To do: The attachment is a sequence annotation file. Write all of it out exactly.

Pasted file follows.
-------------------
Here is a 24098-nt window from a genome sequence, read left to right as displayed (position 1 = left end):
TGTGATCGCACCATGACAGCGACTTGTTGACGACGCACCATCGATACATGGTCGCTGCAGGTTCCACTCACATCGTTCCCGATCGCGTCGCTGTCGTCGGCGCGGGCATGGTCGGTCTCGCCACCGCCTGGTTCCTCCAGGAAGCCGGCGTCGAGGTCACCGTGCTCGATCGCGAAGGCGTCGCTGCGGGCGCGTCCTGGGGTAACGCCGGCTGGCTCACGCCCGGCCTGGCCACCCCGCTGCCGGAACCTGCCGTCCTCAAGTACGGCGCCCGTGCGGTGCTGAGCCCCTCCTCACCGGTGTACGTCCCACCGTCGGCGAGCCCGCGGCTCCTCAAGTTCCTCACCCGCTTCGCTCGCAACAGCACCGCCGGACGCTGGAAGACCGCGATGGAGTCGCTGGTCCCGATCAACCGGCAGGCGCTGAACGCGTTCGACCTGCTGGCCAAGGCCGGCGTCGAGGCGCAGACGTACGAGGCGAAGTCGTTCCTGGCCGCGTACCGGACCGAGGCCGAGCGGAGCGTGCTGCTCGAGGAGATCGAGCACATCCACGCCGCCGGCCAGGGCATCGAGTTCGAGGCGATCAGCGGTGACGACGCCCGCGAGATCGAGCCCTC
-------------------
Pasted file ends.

Here is a 24098-nt window from a genome sequence, read left to right as displayed (position 1 = left end):
TGTGATCGCACCATGACAGCGACTTGTTGACGACGCACCATCGATACATGGTCGCTGCAGGTTCCACTCACATCGTTCCCGATCGCGTCGCTGTCGTCGGCGCGGGCATGGTCGGTCTCGCCACCGCCTGGTTCCTCCAGGAAGCCGGCGTCGAGGTCACCGTGCTCGATCGCGAAGGCGTCGCTGCGGGCGCGTCCTGGGGTAACGCCGGCTGGCTCACGCCCGGCCTGGCCACCCCGCTGCCGGAACCTGCCGTCCTCAAGTACGGCGCCCGTGCGGTGCTGAGCCCCTCCTCACCGGTGTACGTCCCACCGTCGGCGAGCCCGCGGCTCCTCAAGTTCCTCACCCGCTTCGCTCGCAACAGCACCGCCGGACGCTGGAAGACCGCGATGGAGTCGCTGGTCCCGATCAACCGGCAGGCGCTGAACGCGTTCGACCTGCTGGCCAAGGCCGGCGTCGAGGCGCAGACGTACGAGGCGAAGTCGTTCCTGGCCGCGTACCGGACCGAGGCCGAGCGGAGCGTGCTGCTCGAGGAGATCGAGCACATCCACGCCGCCGGCCAGGGCATCGAGTTCGAGGCGATCAGCGGTGACGACGCCCGCGAGATCGAGCCCTC